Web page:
Now that President Donald Trump has taken an apparent stand on banning transgender people from the military — that is, if the “Real Donald Trump” Twitter account wasn’t hacked — a curious thing is happening in the reply section of Trump’s Twitter account. Whereas many people are reminding President Trump that he claimed to support the LGBTQ community and noting that plenty of transgender people are already serving in the military and fighting for our country, others are posting Bible quotes and references to Christianity in Trump’s reply section.
Tweets like those below state that the person is praying for President Trump or hailing Trump as some sort of “God, guns and country” hero in the wake of his military ban on transgender people. All the talk about Trump “cleaning up” the military through a “focused and decisive” effort that some folks feel banning transgender people would accomplish is misguided and an improper use of Christian principles and thought.
Online, you’ll find endless exegesis about Bible verses related to transgender issues, even if you won’t find the exact word “transgender” in Scripture. And you’ll also find The Greatest Commandment, as reported by Bible Hub.
“…and you shall love the Lord your God with all your heart and with all your soul and with all your mind and with all your strength.’ The second is this: ‘Love your neighbor as yourself.’ No other commandment is greater than these.”
That kind of love means praying for one another and not judging each other harshly. It means not being an undercover Christian who is secretly having adulterous affairs but looking down our noses at gay or transgender people as if they are somehow worse than us. It means not disparaging or hailing any first ladies for her naked photos, remarkable beauty, or calling them racist names and posting memes comparing them to monkeys or prostitutes, all the while professing the name of Christ in our bios.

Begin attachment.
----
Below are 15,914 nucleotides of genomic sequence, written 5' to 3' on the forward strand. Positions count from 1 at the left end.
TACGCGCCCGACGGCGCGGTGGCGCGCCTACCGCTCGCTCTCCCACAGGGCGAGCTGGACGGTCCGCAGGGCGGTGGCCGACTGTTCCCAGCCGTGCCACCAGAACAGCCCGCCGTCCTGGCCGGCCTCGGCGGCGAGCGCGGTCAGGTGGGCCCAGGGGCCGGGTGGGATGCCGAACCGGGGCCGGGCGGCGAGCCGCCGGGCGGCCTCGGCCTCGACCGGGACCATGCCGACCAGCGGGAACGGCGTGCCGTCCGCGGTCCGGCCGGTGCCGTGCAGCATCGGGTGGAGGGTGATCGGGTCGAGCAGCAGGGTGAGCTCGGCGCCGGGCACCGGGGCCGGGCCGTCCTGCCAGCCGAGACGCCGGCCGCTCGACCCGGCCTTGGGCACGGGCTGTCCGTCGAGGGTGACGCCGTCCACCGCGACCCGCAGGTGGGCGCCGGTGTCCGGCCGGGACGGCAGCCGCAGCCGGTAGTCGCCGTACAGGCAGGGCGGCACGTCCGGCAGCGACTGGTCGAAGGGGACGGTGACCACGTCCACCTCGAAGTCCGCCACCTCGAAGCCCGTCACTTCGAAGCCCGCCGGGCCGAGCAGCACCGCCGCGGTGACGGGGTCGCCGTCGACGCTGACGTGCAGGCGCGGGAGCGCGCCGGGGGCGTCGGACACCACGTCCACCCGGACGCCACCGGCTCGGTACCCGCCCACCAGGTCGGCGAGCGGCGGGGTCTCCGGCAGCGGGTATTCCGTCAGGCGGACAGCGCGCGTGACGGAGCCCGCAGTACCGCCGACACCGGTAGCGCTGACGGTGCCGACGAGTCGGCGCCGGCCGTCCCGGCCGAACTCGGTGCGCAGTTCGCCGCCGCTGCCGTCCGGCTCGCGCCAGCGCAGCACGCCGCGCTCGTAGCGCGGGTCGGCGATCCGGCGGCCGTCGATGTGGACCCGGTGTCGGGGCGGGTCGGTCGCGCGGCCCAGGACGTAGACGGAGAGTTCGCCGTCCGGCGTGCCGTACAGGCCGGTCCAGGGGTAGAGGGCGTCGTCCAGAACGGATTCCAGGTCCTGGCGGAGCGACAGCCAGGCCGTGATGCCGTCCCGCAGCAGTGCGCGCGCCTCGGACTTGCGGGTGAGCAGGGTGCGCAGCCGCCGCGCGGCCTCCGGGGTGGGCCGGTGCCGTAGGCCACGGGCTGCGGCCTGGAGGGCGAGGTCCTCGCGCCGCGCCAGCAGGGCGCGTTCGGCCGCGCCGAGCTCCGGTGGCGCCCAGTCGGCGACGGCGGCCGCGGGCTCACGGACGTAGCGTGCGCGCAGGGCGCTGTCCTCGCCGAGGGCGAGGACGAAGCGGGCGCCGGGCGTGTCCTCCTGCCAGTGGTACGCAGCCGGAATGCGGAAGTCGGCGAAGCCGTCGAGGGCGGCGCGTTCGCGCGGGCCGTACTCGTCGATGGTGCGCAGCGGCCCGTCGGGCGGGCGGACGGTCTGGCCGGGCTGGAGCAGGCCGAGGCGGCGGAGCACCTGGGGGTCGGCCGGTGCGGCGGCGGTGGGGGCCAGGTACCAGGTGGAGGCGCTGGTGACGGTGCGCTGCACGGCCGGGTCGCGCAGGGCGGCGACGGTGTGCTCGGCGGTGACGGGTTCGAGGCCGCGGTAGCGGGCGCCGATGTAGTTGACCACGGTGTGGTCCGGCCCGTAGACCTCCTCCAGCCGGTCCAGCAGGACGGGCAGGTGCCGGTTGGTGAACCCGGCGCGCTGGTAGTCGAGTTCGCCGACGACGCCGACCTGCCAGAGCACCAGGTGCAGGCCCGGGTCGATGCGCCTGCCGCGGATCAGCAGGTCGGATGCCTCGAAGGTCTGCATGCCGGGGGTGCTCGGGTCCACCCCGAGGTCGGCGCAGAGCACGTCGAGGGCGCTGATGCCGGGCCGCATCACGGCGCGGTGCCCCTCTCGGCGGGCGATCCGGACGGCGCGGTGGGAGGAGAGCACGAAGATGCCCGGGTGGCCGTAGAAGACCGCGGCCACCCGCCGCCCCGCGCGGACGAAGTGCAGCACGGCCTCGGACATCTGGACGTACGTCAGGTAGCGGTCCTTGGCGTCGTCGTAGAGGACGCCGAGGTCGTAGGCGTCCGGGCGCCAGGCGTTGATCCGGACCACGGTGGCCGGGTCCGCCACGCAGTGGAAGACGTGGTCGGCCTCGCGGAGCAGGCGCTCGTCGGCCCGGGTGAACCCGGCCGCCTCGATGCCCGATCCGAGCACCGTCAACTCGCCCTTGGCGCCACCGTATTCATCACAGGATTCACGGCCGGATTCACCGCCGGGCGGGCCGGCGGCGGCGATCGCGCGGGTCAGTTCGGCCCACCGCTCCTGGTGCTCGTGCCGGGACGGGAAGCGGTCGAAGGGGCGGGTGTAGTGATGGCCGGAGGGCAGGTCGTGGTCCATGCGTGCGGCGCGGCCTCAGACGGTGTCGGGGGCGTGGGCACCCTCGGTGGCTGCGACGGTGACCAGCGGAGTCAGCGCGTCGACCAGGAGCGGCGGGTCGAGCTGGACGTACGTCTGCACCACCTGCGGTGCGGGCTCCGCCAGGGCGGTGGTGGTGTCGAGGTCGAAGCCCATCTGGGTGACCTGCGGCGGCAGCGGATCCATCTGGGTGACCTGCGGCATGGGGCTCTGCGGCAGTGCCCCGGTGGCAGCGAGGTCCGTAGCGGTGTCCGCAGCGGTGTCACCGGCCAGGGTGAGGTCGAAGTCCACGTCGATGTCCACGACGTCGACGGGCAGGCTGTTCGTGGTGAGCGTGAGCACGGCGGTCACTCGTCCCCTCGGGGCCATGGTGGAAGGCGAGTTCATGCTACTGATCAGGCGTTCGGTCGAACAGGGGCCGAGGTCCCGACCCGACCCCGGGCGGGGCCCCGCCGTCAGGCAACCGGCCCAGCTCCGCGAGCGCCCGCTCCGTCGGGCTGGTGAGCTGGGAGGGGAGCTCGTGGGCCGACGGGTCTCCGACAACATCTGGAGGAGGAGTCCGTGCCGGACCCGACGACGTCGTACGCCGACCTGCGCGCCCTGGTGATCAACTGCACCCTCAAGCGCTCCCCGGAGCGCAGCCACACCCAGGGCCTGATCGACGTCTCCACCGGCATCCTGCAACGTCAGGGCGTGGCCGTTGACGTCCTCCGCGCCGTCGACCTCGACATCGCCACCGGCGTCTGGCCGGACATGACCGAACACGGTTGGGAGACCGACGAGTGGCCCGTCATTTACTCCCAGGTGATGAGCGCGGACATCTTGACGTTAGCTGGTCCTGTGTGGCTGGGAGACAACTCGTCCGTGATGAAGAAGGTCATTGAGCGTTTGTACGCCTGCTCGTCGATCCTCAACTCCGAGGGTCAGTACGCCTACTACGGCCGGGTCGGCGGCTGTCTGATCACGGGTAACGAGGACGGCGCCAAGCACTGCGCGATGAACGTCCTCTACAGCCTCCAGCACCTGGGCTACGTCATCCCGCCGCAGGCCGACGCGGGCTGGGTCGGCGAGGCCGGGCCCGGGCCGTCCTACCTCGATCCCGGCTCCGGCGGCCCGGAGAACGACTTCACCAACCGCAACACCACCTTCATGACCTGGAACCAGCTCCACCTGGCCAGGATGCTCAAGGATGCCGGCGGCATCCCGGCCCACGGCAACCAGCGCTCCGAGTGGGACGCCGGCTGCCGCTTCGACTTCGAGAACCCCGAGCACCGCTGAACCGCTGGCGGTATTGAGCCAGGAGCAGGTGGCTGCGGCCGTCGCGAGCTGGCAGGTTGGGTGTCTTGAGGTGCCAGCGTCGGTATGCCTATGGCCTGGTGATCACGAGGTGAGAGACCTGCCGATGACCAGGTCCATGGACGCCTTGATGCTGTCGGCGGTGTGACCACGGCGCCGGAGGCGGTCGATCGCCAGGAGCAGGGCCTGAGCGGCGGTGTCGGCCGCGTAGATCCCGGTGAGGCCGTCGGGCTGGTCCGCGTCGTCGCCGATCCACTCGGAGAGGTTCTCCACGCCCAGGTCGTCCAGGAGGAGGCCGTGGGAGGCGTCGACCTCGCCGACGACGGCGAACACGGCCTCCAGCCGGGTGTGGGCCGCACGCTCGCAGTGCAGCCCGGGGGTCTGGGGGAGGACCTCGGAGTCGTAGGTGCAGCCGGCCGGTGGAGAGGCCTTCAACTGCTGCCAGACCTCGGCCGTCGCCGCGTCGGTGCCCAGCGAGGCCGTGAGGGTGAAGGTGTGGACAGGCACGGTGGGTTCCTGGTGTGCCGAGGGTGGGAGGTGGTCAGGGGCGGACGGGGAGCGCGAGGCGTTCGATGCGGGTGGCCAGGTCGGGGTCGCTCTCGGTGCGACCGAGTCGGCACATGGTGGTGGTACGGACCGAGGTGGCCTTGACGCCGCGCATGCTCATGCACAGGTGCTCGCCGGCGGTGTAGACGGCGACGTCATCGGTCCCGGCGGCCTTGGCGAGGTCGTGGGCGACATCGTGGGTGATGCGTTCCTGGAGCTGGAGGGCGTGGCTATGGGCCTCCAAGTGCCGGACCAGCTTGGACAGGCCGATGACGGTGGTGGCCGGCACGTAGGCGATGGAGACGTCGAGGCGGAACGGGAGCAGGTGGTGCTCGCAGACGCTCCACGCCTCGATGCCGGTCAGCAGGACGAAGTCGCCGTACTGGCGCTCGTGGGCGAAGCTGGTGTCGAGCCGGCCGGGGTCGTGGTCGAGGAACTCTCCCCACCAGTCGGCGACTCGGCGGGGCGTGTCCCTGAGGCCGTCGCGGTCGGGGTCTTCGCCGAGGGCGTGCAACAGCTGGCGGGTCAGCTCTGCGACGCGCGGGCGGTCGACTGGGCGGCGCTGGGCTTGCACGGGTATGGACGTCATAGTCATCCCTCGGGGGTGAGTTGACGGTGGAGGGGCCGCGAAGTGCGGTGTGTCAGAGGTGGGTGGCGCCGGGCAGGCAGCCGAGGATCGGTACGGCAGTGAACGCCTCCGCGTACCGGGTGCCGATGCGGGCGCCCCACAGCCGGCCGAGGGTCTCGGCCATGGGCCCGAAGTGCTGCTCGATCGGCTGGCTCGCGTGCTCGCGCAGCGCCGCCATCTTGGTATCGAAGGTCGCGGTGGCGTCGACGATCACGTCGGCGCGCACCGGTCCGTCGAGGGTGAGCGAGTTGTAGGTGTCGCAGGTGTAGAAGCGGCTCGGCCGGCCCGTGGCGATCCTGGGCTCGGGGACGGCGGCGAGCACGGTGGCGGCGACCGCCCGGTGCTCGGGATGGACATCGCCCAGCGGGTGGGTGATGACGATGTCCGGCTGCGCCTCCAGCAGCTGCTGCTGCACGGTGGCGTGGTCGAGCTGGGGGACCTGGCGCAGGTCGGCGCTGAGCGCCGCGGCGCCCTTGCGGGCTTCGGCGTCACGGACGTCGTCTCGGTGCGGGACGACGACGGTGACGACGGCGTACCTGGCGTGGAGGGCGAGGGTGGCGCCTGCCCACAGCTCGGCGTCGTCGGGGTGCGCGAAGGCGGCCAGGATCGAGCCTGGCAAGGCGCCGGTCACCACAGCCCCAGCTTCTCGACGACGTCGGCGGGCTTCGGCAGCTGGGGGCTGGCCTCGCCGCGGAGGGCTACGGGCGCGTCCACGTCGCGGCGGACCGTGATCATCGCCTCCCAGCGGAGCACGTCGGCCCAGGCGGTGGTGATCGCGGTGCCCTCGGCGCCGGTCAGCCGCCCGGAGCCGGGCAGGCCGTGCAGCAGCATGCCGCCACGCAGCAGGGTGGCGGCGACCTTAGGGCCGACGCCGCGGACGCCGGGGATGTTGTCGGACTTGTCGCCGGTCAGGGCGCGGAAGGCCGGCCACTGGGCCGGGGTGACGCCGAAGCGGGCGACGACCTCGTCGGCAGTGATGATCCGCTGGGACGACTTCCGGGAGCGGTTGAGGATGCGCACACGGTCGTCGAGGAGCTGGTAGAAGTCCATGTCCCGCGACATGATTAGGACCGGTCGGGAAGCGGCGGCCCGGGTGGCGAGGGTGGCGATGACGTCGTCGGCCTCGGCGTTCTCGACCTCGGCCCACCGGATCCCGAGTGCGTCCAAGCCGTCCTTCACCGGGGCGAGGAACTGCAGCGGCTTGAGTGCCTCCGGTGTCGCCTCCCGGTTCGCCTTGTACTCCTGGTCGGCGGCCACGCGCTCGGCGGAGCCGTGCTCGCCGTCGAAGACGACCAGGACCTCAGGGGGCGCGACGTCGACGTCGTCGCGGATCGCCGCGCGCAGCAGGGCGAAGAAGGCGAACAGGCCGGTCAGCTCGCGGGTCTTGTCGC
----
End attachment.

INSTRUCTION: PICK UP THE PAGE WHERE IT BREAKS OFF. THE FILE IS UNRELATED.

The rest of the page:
Being a Christ follower is not a license to wholeheartedly forget anything we’ve done or are currently doing wrong in the eyes of the Lord, which roam the earth. Instead, it means admitting our own sins and sharing how the blood of Christ cleaned us up, something not of our own doing, since we didn’t have a crown of thorns pressed into our heads or take lashes and naked beatings and embarrassingly and painfully hang on a cross until we breathed our last breaths.
Being a believer means remembering that “there but for the grace of God, go I.”
[Featured Image by Chip Somodevilla/Getty Images]